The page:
Here are the top 5 things you may not know about our favorite tropical fish:
It’s a Betta Fish, not a Beta Fish
Beta is the 2nd letter of the Greek alphabet. Betta is the beautiful Siamese Fighting Fish swimming gloriously in your 10-gallon (minimum) aquarium. “Beta” is pronounced “bay-tuh.” “Betta” is pronounced “Bet-Tuh.”
Got it? Good.
Bettas are gentle and not fighters
In the wild, Bettas don’t kill each other unless they’re in an area that’s too small. Normally the loser swims away after the winner flares at him. If there’s nipping involved, the loser gets nipped once and then escapes. It’s never a fight to the death.
Bettas are way different than their wild ancestors
The original Bettas were not as fancy and colorful as they are now. Those traits were bred in over the years as Betta made their way from being warrior fish to prized aquarium tropical fish-bettas. (Today in fact Bettas are becoming less aggressive as breeders favor their ornamental qualities — colors and finnage — to fighting ability.)
Bettas can breathe air
Betta fish are known as anabantids because they have the ability to breathe atmospheric air thanks to a unique organ called the labyrinth. This accounts for their ability to thrive in low-oxygen water conditions that would kill most other fish. Bettas also prefer shallow water that allows them to easily come up for air.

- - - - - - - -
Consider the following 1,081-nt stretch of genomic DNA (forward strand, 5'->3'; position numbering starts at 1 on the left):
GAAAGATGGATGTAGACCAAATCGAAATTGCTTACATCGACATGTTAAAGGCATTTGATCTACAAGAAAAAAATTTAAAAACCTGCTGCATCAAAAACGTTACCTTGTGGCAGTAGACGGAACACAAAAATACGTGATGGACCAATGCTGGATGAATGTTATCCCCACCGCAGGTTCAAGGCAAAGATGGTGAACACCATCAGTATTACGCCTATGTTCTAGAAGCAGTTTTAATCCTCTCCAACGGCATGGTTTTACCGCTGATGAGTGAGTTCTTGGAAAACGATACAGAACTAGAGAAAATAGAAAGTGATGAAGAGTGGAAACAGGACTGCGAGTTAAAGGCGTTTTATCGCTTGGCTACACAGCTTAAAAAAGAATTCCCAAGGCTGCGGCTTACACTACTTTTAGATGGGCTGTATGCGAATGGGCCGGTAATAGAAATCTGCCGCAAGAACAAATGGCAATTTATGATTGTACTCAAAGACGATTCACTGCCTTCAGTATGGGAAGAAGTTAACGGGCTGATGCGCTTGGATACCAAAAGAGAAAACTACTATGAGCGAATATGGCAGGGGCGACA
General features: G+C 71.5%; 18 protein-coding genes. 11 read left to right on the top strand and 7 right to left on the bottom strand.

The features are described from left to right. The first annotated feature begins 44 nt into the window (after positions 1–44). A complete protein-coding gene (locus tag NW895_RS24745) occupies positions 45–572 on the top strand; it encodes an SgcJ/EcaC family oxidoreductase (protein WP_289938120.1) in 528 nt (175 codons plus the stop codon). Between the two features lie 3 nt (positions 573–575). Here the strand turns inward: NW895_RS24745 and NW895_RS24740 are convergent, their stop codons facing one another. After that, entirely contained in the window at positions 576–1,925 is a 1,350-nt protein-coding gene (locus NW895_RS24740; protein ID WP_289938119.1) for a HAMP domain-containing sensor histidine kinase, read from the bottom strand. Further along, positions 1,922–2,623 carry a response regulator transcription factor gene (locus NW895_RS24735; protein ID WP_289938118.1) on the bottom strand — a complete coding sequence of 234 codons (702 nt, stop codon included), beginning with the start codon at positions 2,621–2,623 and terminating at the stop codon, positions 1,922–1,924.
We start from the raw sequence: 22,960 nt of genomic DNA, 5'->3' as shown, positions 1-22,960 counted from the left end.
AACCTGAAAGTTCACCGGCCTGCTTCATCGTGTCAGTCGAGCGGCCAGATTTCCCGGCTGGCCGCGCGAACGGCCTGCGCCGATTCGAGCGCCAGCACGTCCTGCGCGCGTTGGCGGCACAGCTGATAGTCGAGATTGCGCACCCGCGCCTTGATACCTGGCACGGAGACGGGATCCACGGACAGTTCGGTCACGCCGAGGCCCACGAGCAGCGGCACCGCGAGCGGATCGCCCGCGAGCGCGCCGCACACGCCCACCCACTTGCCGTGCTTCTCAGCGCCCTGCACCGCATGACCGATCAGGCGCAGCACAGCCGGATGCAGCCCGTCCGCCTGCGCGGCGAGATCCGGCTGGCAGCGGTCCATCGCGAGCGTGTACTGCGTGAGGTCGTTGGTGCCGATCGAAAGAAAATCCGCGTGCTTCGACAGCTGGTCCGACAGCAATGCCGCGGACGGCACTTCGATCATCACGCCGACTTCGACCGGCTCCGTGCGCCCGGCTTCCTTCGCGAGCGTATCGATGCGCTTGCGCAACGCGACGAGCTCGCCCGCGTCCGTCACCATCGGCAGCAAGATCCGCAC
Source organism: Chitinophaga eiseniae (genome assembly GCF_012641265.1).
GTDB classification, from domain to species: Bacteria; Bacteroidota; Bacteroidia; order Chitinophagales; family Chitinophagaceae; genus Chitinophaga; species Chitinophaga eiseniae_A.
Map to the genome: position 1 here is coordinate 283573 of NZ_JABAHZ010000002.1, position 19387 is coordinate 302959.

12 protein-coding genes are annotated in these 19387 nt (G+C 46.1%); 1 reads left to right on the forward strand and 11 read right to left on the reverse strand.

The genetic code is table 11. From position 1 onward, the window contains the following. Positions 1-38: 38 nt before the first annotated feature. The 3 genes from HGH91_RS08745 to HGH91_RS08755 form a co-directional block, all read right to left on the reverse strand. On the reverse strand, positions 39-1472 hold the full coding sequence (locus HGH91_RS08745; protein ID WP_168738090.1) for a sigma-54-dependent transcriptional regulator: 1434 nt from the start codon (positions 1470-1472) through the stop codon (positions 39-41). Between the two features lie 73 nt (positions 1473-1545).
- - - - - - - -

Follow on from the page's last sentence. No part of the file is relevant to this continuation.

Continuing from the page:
Bettas do not prefer confined areas
The saddest thing I see is Bettas being kept in tiny cups at pet stores.
There is evidence to indicate that the male Betta prefers a confined area when breeding, but other than that he appears to be perfectly happy to swim in larger tanks, as long as he has small places in the tank to stake out his territory and hide. So there is no hard and fast requirement to keep your Betta in a small area, contrary to popular belief.
If you notice your Betta swimming in circles a lot, rubbing against the glass, and other sorts of odd behavior that says “Get me outta here!”, it indicates he wants to be in a larger tank.
You see, Bettas do like to have room to swim around. They like clean water that’s filtered well. The males like to display their toughness to one another — i .e., to see other Bettas on occasion and flare (puff out their gills and fins) at them. It makes them happy and stimulated.
And it’s beautiful the way a Betta’s fins flow when they’re given lots of room to sprint around their tank. Basically, the bottom line is this… Bettas have a lot of personalities. So as a rule, you should give each Betta enough room to display their individuality. Ten gallons is a good rule for minimum tank size for your Bettas to be happy.